Tuesday, March 31, 2009
It's official - we're becoming Kiwified.
How do I know this?
- I no longer bristle uncomfortably when the lovely ladies at our local New World tease out my life story, flick through my magazine and comment on the latest gossip, and remark on the products I'm buying, all while processing my groceries. What at first seemed weird and intrusive, feels quite normal now, and their happiness is infectious. I always leave the supermarket with a smile on my face (even though the bill is usually quite scary).
- The kids say: 'Sweet as!" local slang for "Cool" or "Fab". And C. calls thongs 'jandals'.
- C. hardly ever wears shoes and it no longer bothers me. (He fits in with his mates).
- I've become quite the demon driver. You have to be to survive Auckland traffic (and pedestrians for that matter!)
- I no longer have hysterics when the kids go crazy in parks and playgrounds. I'm resigned to the sight of roundabouts, monkey bars, climbing frames and slippery slides now. Sure, they come home with a few more scratches and bruises than they used to, but there have been no serious injuries yet. (Touch wood).
- And here's the big one: I'm starting to like the accent!
Some things take getting used to though.
- The kids are constantly nagging me to let them walk to and from school on their own, because so many of their friends do. Call me a helicopter parent, but at 8 and 6, crossing busy city roads (with the aforementioned crazy drivers), alone? That's not going to be happening any time soon.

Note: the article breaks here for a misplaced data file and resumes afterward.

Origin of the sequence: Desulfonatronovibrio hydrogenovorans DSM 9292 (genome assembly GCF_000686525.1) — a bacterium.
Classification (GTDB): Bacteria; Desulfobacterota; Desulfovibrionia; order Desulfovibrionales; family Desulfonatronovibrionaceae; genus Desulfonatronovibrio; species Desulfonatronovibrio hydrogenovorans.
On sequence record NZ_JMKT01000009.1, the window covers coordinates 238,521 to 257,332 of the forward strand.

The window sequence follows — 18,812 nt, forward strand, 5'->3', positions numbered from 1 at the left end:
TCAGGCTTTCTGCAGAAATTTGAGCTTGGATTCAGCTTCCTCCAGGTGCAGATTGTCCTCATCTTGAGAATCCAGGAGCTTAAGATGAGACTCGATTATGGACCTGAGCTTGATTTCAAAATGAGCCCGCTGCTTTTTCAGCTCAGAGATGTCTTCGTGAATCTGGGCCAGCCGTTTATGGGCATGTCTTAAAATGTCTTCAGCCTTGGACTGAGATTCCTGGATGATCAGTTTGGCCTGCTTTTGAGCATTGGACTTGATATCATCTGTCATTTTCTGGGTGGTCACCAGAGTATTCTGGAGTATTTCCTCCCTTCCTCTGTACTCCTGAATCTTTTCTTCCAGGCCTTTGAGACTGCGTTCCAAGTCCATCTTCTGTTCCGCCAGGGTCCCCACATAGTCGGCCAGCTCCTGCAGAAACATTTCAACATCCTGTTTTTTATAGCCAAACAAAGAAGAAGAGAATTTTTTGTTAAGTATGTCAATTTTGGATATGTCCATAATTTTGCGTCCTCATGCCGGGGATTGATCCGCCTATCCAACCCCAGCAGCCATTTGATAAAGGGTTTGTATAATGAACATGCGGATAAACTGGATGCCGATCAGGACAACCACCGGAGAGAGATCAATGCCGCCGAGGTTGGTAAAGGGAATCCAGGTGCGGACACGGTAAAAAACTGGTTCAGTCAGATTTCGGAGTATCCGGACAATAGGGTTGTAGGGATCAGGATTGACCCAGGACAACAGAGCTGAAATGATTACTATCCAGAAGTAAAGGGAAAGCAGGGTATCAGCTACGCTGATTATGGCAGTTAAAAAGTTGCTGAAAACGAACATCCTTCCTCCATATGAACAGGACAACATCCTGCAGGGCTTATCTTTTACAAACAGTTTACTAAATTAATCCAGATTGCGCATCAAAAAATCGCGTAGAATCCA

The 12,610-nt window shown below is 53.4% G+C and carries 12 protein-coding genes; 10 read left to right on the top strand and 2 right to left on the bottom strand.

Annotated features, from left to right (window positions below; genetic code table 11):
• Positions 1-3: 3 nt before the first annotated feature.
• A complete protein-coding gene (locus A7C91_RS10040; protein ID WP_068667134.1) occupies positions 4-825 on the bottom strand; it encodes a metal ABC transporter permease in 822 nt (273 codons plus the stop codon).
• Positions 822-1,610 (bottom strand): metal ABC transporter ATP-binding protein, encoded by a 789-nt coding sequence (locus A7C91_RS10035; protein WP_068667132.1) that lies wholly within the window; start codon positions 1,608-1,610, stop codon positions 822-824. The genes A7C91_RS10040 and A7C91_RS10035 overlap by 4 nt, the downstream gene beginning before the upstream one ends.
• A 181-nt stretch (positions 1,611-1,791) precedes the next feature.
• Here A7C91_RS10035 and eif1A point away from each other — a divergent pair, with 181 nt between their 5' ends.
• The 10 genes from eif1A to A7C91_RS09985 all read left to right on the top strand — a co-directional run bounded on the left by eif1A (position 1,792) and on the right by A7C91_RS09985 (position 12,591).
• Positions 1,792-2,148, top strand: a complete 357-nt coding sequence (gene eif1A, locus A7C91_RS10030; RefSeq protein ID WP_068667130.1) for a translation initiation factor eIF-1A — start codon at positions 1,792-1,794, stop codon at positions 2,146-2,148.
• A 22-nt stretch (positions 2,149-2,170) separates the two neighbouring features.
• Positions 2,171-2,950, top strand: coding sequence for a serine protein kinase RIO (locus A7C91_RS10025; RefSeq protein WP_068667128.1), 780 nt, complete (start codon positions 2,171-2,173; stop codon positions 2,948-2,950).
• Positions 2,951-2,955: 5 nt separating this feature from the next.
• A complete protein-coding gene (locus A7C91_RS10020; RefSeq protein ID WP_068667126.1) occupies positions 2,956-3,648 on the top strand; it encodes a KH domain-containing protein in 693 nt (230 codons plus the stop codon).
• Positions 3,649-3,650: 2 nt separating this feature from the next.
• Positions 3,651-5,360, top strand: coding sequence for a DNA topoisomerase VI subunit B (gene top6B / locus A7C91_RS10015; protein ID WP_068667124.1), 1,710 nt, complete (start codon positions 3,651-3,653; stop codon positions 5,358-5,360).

- The kids are constantly nagging me to let them take public transport on their own. Again, because so many of their friends do.
- And I'm amazed at how many children their age are left home alone until their parents get home from work.
I guess Auckland feels a lot like growing up in country Queensland did. When I was a girl, Mum would often nip out to the shops and tell us to lock the door and not answer if strangers came knocking. We rode our bikes to and from school on our own. We played on equipment now deemed dangerous by Australian authorities, understandably leery of legal action. And no real harm ever came to us. (Unless we were naughty and Mum got the strap out!)
Of course, Auckland's city centre is much like any other city - full of busy workers, impatient drivers, dusty streets, drunks, drug users and homeless people. But move just a few kilometres away, and the pace is more relaxed, the people friendlier, and life that little more laid back than we're used to back home.
And luckily, we like it.